During the recent economic crisis, the central banks around the world chose to lower interest rates and inject money into the financial system. This created the potential for an inflationary nightmare -- a situation where a larger amount of money chases the same number of goods, creating price increases that erode the value of money.
The worst-case scenario? If inflation starts accelerating, investors could be faced with a situation where guaranteed investments, like savings accounts or government bonds, will offer interest rates that are lower than the rate of inflation.
In other words, if interest rates don't keep pace with inflation, savers will start losing money -- the interest that they earn on their investments will not be enough to compensate for the rising prices of everyday goods like food and gas.
But an equity investor can invest in companies that offer dividend growth rates that outpace inflation.
That's why we wanted to find companies with a long track record of boosting dividend payments. In addition, all of these companies have significant current assets to current liabilities -- meaning that they are liquid enough to cover their ongoing expenses (which increases the stability of the dividend).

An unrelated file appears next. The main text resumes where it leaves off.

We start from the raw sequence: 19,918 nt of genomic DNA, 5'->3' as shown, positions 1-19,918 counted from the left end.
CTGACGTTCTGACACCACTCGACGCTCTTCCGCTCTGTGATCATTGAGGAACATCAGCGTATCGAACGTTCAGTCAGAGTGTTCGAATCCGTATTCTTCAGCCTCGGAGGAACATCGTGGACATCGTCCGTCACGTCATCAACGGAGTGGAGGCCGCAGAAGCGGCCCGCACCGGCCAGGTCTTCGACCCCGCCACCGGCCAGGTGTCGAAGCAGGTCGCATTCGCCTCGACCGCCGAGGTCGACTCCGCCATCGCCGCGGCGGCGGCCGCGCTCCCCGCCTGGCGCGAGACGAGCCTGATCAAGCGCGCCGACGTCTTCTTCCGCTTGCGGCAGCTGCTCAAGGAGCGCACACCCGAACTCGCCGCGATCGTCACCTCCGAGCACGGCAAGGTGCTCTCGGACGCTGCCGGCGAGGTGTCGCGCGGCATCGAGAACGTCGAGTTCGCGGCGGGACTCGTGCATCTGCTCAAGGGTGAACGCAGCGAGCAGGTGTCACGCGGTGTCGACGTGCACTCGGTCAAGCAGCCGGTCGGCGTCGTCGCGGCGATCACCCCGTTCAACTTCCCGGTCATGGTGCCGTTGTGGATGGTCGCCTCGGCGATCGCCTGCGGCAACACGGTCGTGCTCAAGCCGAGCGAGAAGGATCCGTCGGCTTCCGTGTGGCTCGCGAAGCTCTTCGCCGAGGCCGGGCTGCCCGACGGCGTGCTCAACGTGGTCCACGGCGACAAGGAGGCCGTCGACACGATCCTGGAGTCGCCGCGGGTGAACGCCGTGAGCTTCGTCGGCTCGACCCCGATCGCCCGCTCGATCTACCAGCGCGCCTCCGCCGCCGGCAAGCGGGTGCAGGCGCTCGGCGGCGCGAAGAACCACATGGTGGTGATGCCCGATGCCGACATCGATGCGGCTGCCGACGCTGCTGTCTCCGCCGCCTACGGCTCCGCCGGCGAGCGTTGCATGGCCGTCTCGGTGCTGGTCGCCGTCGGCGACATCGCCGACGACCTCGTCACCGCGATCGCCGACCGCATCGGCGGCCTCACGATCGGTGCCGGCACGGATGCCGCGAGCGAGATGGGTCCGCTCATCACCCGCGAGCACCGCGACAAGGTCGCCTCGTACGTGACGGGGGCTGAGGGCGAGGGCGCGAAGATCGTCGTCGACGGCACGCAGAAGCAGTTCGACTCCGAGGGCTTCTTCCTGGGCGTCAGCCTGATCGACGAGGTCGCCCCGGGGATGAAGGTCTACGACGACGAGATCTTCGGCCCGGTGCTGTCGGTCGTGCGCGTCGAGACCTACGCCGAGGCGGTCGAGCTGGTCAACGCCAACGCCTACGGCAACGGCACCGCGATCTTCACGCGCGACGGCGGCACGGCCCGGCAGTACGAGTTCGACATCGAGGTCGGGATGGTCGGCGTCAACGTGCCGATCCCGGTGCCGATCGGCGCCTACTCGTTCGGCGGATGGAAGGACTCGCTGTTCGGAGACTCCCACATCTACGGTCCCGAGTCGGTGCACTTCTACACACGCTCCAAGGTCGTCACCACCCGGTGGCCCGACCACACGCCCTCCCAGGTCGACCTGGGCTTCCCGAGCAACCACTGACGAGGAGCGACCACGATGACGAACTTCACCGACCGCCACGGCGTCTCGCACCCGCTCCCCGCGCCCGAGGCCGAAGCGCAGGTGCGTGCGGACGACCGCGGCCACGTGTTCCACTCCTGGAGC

To further refine the quality of the list, we collected data on institutional money flows, and identified dividend growth stocks that have seen significant institutional buying during the current quarter.
Big money managers seem to think these companies will continue to boost their dividend payments. What do you think? Use this list as a starting point for your own analysis.
List sorted by relative size of institutional buying.
1. Rock-Tenn Company
4. Cooper Industries
5. Novo Nordisk
Interactive Chart: Press Play to compare changes in analyst ratings over the last two years for the stocks mentioned above. Analyst ratings sourced from Zacks Investment Research.
Kapitall's Eben Esterhuizen does not own any of the shares mentioned above.
The Motley Fool owns shares of Rock-Tenn and Ensco. Try any of our Foolish newsletter services free for 30 days. We Fools may not all hold the same opinions, but we all believe that considering a diverse range of insights makes us better investors. The Motley Fool has a disclosure policy.
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